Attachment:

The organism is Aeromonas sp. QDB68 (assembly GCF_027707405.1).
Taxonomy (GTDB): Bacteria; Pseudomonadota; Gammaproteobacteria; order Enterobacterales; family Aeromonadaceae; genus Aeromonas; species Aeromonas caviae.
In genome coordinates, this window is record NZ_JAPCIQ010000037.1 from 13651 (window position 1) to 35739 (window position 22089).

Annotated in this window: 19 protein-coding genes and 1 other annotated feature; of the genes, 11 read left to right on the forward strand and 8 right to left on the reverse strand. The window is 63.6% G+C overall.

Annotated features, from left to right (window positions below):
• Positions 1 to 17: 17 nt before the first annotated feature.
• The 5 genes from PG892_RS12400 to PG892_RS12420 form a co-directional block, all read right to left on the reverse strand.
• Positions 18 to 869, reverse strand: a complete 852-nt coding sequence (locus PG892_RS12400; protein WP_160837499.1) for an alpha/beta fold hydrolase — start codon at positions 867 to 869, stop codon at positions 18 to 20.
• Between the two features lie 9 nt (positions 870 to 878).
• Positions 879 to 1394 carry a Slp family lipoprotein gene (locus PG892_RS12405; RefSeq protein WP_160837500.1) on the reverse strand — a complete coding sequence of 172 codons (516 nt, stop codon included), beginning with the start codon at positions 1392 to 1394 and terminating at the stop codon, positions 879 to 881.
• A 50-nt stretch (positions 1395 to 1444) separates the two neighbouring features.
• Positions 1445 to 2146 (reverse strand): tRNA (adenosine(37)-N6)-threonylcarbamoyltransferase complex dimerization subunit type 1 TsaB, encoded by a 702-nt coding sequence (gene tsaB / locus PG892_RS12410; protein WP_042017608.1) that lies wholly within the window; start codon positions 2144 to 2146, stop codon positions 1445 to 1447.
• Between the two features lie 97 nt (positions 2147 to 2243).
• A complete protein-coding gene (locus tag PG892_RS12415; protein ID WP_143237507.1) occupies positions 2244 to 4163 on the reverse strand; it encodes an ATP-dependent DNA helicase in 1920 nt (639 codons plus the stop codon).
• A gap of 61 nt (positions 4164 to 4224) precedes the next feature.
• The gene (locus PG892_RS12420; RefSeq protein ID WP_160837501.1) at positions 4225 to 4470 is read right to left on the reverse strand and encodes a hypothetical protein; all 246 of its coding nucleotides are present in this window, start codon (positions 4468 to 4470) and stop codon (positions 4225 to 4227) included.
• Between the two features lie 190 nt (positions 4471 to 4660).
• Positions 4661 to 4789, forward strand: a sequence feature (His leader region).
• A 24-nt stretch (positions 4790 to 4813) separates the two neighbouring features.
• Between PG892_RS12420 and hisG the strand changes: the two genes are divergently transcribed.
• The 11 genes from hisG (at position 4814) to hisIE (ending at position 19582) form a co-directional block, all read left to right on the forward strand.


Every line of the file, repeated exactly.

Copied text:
The organism is Aeromonas sp. QDB68 (assembly GCF_027707405.1).
Taxonomy (GTDB): Bacteria; Pseudomonadota; Gammaproteobacteria; order Enterobacterales; family Aeromonadaceae; genus Aeromonas; species Aeromonas caviae.
In genome coordinates, this window is record NZ_JAPCIQ010000037.1 from 13651 (window position 1) to 35739 (window position 22089).

Annotated in this window: 19 protein-coding genes and 1 other annotated feature; of the genes, 11 read left to right on the forward strand and 8 right to left on the reverse strand. The window is 63.6% G+C overall.

Annotated features, from left to right (window positions below):
• Positions 1 to 17: 17 nt before the first annotated feature.
• The 5 genes from PG892_RS12400 to PG892_RS12420 form a co-directional block, all read right to left on the reverse strand.
• Positions 18 to 869, reverse strand: a complete 852-nt coding sequence (locus PG892_RS12400; protein WP_160837499.1) for an alpha/beta fold hydrolase — start codon at positions 867 to 869, stop codon at positions 18 to 20.
• Between the two features lie 9 nt (positions 870 to 878).
• Positions 879 to 1394 carry a Slp family lipoprotein gene (locus PG892_RS12405; RefSeq protein WP_160837500.1) on the reverse strand — a complete coding sequence of 172 codons (516 nt, stop codon included), beginning with the start codon at positions 1392 to 1394 and terminating at the stop codon, positions 879 to 881.
• A 50-nt stretch (positions 1395 to 1444) separates the two neighbouring features.
• Positions 1445 to 2146 (reverse strand): tRNA (adenosine(37)-N6)-threonylcarbamoyltransferase complex dimerization subunit type 1 TsaB, encoded by a 702-nt coding sequence (gene tsaB / locus PG892_RS12410; protein WP_042017608.1) that lies wholly within the window; start codon positions 2144 to 2146, stop codon positions 1445 to 1447.
• Between the two features lie 97 nt (positions 2147 to 2243).
• A complete protein-coding gene (locus tag PG892_RS12415; protein ID WP_143237507.1) occupies positions 2244 to 4163 on the reverse strand; it encodes an ATP-dependent DNA helicase in 1920 nt (639 codons plus the stop codon).
• A gap of 61 nt (positions 4164 to 4224) precedes the next feature.
• The gene (locus PG892_RS12420; RefSeq protein ID WP_160837501.1) at positions 4225 to 4470 is read right to left on the reverse strand and encodes a hypothetical protein; all 246 of its coding nucleotides are present in this window, start codon (positions 4468 to 4470) and stop codon (positions 4225 to 4227) included.
• Between the two features lie 190 nt (positions 4471 to 4660).
• Positions 4661 to 4789, forward strand: a sequence feature (His leader region).
• A 24-nt stretch (positions 4790 to 4813) separates the two neighbouring features.
• Between PG892_RS12420 and hisG the strand changes: the two genes are divergently transcribed.
• The 11 genes from hisG (at position 4814) to hisIE (ending at position 19582) form a co-directional block, all read left to right on the forward strand.